"Totally coup, yo."





By Slidell Montgomery

The Dogs came back home last Monday with an air about them. They had, the night before, delivered the Mahoning Valley Scrappers the ass whupping they had coming. The ass whupping the Dogs knew somebody had coming. It had been too long. They had put up only five runs in their previous five games, losing the last four of those, and were hitting less than .240 on the season as a team. The two most recent losses had come at the hands of the Scrappers, at their park in Niles, Ohio, to the tune of 9-0 and 5-1.

For the last game of the road trip, however—hardly a getaway game seeing as how both teams were headed back to Batavia for three more—the ‘Dogs had, on this Monday, their mojo-of-the-mound, Carlos Cabrera, heretofore aloof to defeat, working for them. Cabrera went into Monday’s game 4-0 with a ridiculous ERA of 0.51. And for the first night in a while the ‘Dogs bats Batavia Dugout
arrived at the park with the rest of the team. Despite Cabrera’s absorbing his first touching up yet (surrendering 3 earned runs over 5 innings in a winning effort), the ‘Dogs let ‘em have it for a 9-run, 14-hit walloping, winning 9-3.

“On the bus back from Ohio last night they got their first real ‘that’s the way to kick their asses speech’, said ‘Dog’s public relations/radio announcer/dynamo Jonathan Meyer, “[pitching coach] Warren Brusstar stood up, toasted them and said ‘Tonight we kicked their asses’. It was great.”

Meyer suggested that the sudden spike in the ‘Dogs offensive production could be due in part to a recent visit by mothership-Phillies’ organization traveling coach and former big league journeyman Milt Thompson.

“He’s primarily a base running and outfield throwing specialist, you know working the cut-off angles and that,” said Meyer of Thompson, who played outfield for six teams in the National League between 1984 and 1996, having probably his best year with the Phillies in ’87 when he hit .302 with 9 triples and 46 stolen bases, “but he thought he could help with their hitting so he made a couple suggestions. They went off last (Monday) night.”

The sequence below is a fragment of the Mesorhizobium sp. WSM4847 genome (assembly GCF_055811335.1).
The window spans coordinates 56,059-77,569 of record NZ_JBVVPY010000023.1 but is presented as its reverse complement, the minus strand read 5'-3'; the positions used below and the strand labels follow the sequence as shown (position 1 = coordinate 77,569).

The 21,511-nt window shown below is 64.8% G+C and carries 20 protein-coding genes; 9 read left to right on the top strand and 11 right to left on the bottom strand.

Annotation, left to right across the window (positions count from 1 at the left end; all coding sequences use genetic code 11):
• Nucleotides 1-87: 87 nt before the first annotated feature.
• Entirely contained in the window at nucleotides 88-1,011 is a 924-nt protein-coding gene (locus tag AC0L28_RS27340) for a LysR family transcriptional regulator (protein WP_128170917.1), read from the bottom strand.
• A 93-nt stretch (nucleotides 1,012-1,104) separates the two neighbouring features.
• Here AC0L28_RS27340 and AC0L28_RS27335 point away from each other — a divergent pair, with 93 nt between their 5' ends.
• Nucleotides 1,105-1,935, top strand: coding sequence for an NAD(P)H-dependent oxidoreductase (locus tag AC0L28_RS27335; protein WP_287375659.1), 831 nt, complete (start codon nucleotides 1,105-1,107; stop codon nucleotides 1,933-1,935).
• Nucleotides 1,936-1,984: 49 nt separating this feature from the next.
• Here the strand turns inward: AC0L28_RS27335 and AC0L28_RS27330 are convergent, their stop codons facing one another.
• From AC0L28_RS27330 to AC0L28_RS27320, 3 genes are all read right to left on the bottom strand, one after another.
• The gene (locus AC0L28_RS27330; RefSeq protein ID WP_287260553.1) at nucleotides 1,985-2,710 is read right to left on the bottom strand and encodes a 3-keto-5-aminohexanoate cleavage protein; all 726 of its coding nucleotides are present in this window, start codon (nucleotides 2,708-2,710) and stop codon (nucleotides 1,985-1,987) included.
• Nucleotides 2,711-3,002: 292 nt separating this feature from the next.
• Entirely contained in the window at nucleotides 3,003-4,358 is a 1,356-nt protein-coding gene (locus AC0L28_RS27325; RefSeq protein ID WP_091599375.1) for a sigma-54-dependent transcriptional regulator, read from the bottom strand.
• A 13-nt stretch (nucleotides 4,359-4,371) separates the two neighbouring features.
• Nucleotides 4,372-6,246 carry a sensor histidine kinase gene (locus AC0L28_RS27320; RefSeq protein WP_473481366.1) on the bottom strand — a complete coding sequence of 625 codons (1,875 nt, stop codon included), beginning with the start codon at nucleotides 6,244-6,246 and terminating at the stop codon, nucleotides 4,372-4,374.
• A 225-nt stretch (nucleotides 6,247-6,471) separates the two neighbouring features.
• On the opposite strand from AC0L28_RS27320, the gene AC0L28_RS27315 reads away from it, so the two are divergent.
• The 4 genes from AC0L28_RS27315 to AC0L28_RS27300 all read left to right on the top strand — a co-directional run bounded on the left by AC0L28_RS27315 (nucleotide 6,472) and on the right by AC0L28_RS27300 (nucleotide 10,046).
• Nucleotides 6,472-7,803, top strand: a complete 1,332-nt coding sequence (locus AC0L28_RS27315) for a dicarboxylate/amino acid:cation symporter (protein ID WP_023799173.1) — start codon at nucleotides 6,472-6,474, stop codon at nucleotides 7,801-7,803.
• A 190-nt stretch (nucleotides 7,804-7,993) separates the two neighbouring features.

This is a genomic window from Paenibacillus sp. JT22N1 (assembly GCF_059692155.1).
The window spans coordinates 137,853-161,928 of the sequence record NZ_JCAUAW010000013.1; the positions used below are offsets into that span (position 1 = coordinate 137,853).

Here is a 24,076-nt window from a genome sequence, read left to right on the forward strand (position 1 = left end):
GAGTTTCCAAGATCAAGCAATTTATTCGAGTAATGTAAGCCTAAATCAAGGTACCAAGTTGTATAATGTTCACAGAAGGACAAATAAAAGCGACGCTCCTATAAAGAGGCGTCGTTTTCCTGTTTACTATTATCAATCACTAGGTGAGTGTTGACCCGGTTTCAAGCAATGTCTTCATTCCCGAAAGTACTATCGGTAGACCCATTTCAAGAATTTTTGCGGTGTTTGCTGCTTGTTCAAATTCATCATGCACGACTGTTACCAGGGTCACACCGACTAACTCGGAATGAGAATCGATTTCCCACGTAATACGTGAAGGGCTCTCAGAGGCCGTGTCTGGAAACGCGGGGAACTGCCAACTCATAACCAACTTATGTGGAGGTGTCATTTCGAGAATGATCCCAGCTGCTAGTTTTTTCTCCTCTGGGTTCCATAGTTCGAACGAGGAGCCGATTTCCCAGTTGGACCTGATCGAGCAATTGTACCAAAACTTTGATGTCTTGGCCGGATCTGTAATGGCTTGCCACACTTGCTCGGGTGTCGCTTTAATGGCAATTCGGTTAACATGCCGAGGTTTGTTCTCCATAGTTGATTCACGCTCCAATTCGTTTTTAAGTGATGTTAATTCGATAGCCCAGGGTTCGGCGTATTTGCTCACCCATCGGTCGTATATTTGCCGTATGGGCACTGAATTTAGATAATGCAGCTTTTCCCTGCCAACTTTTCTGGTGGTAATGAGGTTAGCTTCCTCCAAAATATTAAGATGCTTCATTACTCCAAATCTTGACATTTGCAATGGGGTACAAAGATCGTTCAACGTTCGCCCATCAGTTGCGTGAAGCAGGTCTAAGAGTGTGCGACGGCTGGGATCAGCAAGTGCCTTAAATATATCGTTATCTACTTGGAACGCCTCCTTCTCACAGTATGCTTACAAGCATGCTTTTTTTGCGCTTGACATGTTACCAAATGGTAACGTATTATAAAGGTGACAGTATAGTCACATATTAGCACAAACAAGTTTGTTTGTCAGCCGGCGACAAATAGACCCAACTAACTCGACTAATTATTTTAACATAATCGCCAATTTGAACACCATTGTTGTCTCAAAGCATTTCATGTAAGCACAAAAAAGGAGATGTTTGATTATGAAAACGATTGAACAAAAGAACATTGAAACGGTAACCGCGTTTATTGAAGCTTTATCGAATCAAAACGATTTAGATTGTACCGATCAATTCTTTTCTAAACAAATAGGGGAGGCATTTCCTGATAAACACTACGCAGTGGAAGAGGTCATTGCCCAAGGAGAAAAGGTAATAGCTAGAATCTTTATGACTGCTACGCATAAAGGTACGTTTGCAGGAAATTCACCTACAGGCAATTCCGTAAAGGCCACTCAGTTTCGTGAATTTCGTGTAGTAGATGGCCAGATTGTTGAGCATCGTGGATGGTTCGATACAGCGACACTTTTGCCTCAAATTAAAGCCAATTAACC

So, Tuesday the ‘Dogs were home and coming off one of their strongest batting performances of the season. Cafiero had gone into Monday’s game in Niles trying to claw his way closer to .200 and went 4-for-5 with 2 RBI leveling him off at the two-bill mark. Luis Rivero came in hovering just above the .200 mark, enjoyed a 3-of-5 game, scored twice and raised his average to .237.

Rangy right-hander Lee Gwaltney, out of Louisiana Tech, took the pill on Tuesday for his first start of the ’02 campaign. He was rock-solid in three scoreless innings, handing the ball and a 1-0 lead to Michigan man and righty Bobby Korecky. Korecky kept things correct despite hitting a couple snags in the sixth, when the Scrappers, having already scored two runs, threatened with runners at the corners and one out. But Korecky was able to serve up a double play inducing pitch to some Scrapper batter and he was off the hook.